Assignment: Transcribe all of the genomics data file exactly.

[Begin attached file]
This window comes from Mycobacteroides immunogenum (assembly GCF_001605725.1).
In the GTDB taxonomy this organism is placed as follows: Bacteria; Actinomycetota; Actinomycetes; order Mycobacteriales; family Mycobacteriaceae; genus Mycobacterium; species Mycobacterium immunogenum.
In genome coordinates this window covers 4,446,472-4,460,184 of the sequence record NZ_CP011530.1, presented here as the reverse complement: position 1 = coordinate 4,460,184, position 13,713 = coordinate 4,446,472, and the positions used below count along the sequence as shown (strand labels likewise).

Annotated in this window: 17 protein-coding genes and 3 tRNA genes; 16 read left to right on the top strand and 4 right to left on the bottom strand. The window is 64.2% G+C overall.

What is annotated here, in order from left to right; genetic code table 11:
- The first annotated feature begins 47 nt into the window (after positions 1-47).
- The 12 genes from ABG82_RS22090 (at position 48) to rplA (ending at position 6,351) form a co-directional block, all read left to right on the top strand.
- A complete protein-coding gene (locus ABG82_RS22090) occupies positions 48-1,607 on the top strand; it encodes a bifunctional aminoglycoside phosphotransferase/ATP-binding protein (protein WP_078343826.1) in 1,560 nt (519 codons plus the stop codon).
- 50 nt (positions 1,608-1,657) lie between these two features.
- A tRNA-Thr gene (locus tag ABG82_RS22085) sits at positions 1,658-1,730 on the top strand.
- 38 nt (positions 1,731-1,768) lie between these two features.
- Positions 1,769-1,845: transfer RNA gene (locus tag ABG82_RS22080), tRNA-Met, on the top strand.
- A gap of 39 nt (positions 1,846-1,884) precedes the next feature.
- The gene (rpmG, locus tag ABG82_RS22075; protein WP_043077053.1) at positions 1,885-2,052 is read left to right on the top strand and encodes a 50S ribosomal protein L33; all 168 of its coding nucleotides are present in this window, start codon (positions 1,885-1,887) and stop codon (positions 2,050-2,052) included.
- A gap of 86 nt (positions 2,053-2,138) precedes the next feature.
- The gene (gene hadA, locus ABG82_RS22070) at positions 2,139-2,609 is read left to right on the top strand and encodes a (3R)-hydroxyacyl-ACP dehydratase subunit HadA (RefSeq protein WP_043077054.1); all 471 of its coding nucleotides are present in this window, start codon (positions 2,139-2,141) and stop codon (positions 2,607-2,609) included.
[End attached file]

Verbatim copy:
This window comes from Mycobacteroides immunogenum (assembly GCF_001605725.1).
In the GTDB taxonomy this organism is placed as follows: Bacteria; Actinomycetota; Actinomycetes; order Mycobacteriales; family Mycobacteriaceae; genus Mycobacterium; species Mycobacterium immunogenum.
In genome coordinates this window covers 4,446,472-4,460,184 of the sequence record NZ_CP011530.1, presented here as the reverse complement: position 1 = coordinate 4,460,184, position 13,713 = coordinate 4,446,472, and the positions used below count along the sequence as shown (strand labels likewise).

Annotated in this window: 17 protein-coding genes and 3 tRNA genes; 16 read left to right on the top strand and 4 right to left on the bottom strand. The window is 64.2% G+C overall.

What is annotated here, in order from left to right; genetic code table 11:
- The first annotated feature begins 47 nt into the window (after positions 1-47).
- The 12 genes from ABG82_RS22090 (at position 48) to rplA (ending at position 6,351) form a co-directional block, all read left to right on the top strand.
- A complete protein-coding gene (locus ABG82_RS22090) occupies positions 48-1,607 on the top strand; it encodes a bifunctional aminoglycoside phosphotransferase/ATP-binding protein (protein WP_078343826.1) in 1,560 nt (519 codons plus the stop codon).
- 50 nt (positions 1,608-1,657) lie between these two features.
- A tRNA-Thr gene (locus tag ABG82_RS22085) sits at positions 1,658-1,730 on the top strand.
- 38 nt (positions 1,731-1,768) lie between these two features.
- Positions 1,769-1,845: transfer RNA gene (locus tag ABG82_RS22080), tRNA-Met, on the top strand.
- A gap of 39 nt (positions 1,846-1,884) precedes the next feature.
- The gene (rpmG, locus tag ABG82_RS22075; protein WP_043077053.1) at positions 1,885-2,052 is read left to right on the top strand and encodes a 50S ribosomal protein L33; all 168 of its coding nucleotides are present in this window, start codon (positions 1,885-1,887) and stop codon (positions 2,050-2,052) included.
- A gap of 86 nt (positions 2,053-2,138) precedes the next feature.
- The gene (gene hadA, locus ABG82_RS22070) at positions 2,139-2,609 is read left to right on the top strand and encodes a (3R)-hydroxyacyl-ACP dehydratase subunit HadA (RefSeq protein WP_043077054.1); all 471 of its coding nucleotides are present in this window, start codon (positions 2,139-2,141) and stop codon (positions 2,607-2,609) included.